The wickedness of the world is the dream of the plague.~~Voynich Manuscript

      Comment


      • #4
        Hi Anna,
        I think it was Trevor Bond on the Miller's Court thread who suggested a similar idea about John Alcock in Miller's Court so you aren't alone in your pondering there.
        My own pondering:There were several Allbrooks in Whitechapel and one particular family who appear in the poor law records were having children in the 1860's/70's, which would match for Lizzie's age group but there doesn't appear to have been an Elizabeth (or variations). I think I have mentioned a Louisa Allbrook in another thread about this who was from the area but working as a servant away in 1881 and 1891 so probably in 1888 too.
        There was a Louisa Holbrook whose birth was registered in Whitechapel in 1869 and I have contemplated sending for her birth certificate. Holbrook/halbrook/albrook/allbrook and the names again but ending with an 'e' seem to be regularly interchanged in the records.

        Comment


        • #5
          Debs,

          In your research did you come across Alice Eliza Hallbrook, a child born in Bethnal Green in 1868 who died in Whitechapel the following year?

          I've not traced the family, but if the name Eliza runs in it there might an Eliza Hallbrook kicking around somewhere. And you know 'ow those old cockneys 'ated pronouncing their aitches.

          Gary

          Comment


          • #6
            Originally posted by Gary Barnett View Post
            Debs,

            In your research did you come across Alice Eliza Hallbrook, a child born in Bethnal Green in 1868 who died in Whitechapel the following year?

            I've not traced the family, but if the name Eliza runs in it there might an Eliza Hallbrook kicking around somewhere. And you know 'ow those old cockneys 'ated pronouncing their aitches.

            Gary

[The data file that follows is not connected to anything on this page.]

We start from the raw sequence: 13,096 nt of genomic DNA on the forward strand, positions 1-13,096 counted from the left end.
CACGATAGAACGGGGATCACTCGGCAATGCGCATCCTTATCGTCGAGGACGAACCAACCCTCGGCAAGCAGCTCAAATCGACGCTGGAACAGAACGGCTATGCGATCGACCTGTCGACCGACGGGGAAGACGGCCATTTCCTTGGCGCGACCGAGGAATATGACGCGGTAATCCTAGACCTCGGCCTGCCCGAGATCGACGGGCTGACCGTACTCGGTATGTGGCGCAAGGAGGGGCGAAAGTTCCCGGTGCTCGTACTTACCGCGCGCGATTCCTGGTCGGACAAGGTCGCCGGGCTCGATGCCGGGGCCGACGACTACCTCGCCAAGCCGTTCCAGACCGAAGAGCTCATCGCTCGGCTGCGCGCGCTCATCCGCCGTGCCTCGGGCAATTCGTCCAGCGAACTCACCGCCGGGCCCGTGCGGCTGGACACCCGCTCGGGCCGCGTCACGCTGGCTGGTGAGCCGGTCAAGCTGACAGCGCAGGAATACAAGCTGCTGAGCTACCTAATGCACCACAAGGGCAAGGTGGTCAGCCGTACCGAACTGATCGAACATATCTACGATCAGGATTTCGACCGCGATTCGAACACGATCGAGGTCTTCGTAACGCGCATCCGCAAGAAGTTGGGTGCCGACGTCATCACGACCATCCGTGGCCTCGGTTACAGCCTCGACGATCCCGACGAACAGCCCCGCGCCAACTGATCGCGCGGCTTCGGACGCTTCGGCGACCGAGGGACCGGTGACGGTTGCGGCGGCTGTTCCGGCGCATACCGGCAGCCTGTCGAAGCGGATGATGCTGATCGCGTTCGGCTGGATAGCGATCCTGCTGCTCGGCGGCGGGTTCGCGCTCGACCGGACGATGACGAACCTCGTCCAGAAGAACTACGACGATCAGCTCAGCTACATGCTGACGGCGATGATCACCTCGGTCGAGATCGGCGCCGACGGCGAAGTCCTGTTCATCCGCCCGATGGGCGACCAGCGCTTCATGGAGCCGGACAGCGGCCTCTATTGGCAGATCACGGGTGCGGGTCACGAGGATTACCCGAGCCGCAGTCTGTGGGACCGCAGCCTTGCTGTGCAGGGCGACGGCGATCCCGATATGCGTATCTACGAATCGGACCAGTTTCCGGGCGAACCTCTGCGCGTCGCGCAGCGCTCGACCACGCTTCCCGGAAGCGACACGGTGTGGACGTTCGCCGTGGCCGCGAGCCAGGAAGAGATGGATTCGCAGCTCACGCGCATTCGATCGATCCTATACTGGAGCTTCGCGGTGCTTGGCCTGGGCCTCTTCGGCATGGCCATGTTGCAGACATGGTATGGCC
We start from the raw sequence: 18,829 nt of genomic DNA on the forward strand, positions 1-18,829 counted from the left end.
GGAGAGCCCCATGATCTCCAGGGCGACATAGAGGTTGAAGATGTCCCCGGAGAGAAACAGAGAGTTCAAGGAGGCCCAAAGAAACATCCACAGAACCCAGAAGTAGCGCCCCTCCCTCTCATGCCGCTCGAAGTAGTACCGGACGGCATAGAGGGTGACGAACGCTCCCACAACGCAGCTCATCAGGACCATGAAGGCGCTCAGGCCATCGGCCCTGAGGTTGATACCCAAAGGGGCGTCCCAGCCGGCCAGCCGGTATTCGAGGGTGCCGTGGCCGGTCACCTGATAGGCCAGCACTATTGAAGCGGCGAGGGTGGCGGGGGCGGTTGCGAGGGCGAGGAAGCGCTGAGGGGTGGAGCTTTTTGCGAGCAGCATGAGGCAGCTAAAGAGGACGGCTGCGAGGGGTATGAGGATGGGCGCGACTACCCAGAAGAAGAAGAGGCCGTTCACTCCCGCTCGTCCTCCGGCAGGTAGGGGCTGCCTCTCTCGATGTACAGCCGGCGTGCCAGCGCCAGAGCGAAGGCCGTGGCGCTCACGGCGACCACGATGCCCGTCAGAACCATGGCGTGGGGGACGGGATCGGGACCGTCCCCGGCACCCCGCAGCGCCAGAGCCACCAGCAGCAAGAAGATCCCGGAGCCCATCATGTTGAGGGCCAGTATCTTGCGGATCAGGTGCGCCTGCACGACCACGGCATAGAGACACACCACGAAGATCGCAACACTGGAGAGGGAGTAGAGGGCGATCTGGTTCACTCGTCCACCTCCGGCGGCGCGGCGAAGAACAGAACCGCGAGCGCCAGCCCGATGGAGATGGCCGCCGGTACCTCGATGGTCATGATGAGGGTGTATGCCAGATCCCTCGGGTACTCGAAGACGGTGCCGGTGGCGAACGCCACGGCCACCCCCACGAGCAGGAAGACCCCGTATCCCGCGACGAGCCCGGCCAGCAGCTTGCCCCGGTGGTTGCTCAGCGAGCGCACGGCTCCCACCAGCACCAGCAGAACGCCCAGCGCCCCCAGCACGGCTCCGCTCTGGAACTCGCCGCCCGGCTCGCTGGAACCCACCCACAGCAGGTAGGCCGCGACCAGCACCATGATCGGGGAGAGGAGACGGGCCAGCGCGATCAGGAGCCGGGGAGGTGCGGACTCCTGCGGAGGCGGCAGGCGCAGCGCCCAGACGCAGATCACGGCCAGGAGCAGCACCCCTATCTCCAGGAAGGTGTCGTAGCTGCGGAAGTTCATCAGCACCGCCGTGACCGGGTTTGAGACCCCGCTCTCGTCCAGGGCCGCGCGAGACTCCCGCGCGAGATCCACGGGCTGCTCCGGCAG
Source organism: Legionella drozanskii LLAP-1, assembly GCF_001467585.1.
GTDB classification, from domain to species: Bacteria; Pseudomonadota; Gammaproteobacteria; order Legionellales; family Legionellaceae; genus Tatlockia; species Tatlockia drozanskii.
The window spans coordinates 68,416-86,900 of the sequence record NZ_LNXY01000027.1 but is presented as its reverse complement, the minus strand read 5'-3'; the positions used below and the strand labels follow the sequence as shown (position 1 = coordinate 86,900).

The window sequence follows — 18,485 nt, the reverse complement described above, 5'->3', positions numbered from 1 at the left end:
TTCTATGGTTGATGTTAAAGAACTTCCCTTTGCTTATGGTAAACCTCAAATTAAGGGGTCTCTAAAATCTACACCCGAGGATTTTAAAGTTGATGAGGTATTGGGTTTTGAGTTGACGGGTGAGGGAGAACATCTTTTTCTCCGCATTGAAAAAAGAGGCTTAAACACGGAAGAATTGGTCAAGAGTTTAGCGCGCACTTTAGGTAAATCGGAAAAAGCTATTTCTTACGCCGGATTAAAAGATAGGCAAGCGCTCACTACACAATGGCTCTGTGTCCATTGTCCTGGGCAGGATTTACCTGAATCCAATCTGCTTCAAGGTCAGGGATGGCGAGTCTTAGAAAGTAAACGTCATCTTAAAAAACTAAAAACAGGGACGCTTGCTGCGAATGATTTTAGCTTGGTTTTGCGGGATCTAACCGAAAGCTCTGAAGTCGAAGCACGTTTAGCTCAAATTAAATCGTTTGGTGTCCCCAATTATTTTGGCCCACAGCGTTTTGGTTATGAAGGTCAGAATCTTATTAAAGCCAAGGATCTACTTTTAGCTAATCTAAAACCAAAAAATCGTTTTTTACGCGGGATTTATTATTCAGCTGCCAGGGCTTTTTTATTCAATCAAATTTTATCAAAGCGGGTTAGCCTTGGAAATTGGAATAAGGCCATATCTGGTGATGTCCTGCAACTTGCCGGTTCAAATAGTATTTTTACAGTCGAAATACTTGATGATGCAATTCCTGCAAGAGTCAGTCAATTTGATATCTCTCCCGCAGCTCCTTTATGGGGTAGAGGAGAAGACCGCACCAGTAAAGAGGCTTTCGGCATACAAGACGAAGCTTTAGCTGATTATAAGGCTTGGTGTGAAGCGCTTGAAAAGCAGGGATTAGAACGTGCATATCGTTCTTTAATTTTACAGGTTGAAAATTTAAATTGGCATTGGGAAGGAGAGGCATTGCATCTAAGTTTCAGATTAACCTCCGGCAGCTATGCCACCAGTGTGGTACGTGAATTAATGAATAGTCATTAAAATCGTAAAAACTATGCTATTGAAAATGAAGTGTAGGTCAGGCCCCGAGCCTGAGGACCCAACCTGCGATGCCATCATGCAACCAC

Thanks Gary, I didn't come across that family but I will keep an eye out now.
            I made a mistake in my last post; the birth certificate I was thinking of ordering was for Eliza Holbrook b 1869 Whitechapel. I had Louise on the brain from talking of Louisa Allbrook just before.

            ..maybe it will be the family you are talking about!

            Comment


            • #7
              Hi Debs


              I think Eliza Holbrook's parents were Samuel and Charlotte. Samuel was an engineer. They're in the 1871 at 20 Booth St and their 1868 marriage is on Ancestry.

              Comment


              • #8
                Originally posted by Robert Linford View Post
                Hi Debs


                I think Eliza Holbrook's parents were Samuel and Charlotte. Samuel was an engineer. They're in the 1871 at 20 Booth St and their 1868 marriage is on Ancestry.
                That's a coincidence. I was looking at a Samuel too - Hallbrook, a brewery worker, wife Ellen living in Little something-or-other street, Mile End. He was the father of Ellen Mary Annie, born Feb., 1878. Alice Eliza's address was entered as 27, Pelham Street, Mile End in the burial register.

                Comment


                • #9
                  Originally posted by Debra Arif View Post
                  Hi Anna,
                  I think it was Trevor Bond on the Miller's Court thread who suggested a similar idea about John Alcock in Miller's Court so you aren't alone in your pondering there.
                  My own pondering:There were several Allbrooks in Whitechapel and one particular family who appear in the poor law records were having children in the 1860's/70's, which would match for Lizzie's age group but there doesn't appear to have been an Elizabeth (or variations). I think I have mentioned a Louisa Allbrook in another thread about this who was from the area but working as a servant away in 1881 and 1891 so probably in 1888 too.